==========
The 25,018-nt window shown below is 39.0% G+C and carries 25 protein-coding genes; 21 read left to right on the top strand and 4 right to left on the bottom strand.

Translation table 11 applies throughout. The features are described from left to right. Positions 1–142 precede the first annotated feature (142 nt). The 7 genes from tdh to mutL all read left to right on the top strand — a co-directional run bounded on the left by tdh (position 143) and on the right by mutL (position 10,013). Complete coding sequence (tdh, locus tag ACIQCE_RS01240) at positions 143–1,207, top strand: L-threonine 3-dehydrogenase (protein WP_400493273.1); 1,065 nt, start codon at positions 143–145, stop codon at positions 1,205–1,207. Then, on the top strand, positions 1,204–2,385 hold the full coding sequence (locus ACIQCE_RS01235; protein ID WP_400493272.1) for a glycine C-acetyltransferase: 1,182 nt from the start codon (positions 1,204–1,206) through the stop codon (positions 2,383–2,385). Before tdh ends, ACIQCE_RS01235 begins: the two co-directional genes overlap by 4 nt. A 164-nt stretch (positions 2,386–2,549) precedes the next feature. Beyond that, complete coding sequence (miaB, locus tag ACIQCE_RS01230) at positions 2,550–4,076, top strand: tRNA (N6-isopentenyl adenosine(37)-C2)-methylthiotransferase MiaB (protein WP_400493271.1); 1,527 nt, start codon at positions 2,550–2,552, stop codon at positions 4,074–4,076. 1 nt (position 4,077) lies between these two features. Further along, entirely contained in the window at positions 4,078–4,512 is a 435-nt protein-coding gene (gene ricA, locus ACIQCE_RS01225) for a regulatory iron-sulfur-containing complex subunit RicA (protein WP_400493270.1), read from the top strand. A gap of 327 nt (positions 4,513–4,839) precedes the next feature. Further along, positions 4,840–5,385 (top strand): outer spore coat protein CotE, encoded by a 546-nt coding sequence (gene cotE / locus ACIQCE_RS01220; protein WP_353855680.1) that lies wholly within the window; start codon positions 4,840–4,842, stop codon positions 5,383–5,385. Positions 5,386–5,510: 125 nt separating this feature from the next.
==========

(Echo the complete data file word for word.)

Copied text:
The 25,018-nt window shown below is 39.0% G+C and carries 25 protein-coding genes; 21 read left to right on the top strand and 4 right to left on the bottom strand.

Translation table 11 applies throughout. The features are described from left to right. Positions 1–142 precede the first annotated feature (142 nt). The 7 genes from tdh to mutL all read left to right on the top strand — a co-directional run bounded on the left by tdh (position 143) and on the right by mutL (position 10,013). Complete coding sequence (tdh, locus tag ACIQCE_RS01240) at positions 143–1,207, top strand: L-threonine 3-dehydrogenase (protein WP_400493273.1); 1,065 nt, start codon at positions 143–145, stop codon at positions 1,205–1,207. Then, on the top strand, positions 1,204–2,385 hold the full coding sequence (locus ACIQCE_RS01235; protein ID WP_400493272.1) for a glycine C-acetyltransferase: 1,182 nt from the start codon (positions 1,204–1,206) through the stop codon (positions 2,383–2,385). Before tdh ends, ACIQCE_RS01235 begins: the two co-directional genes overlap by 4 nt. A 164-nt stretch (positions 2,386–2,549) precedes the next feature. Beyond that, complete coding sequence (miaB, locus tag ACIQCE_RS01230) at positions 2,550–4,076, top strand: tRNA (N6-isopentenyl adenosine(37)-C2)-methylthiotransferase MiaB (protein WP_400493271.1); 1,527 nt, start codon at positions 2,550–2,552, stop codon at positions 4,074–4,076. 1 nt (position 4,077) lies between these two features. Further along, entirely contained in the window at positions 4,078–4,512 is a 435-nt protein-coding gene (gene ricA, locus ACIQCE_RS01225) for a regulatory iron-sulfur-containing complex subunit RicA (protein WP_400493270.1), read from the top strand. A gap of 327 nt (positions 4,513–4,839) precedes the next feature. Further along, positions 4,840–5,385 (top strand): outer spore coat protein CotE, encoded by a 546-nt coding sequence (gene cotE / locus ACIQCE_RS01220; protein WP_353855680.1) that lies wholly within the window; start codon positions 4,840–4,842, stop codon positions 5,383–5,385. Positions 5,386–5,510: 125 nt separating this feature from the next.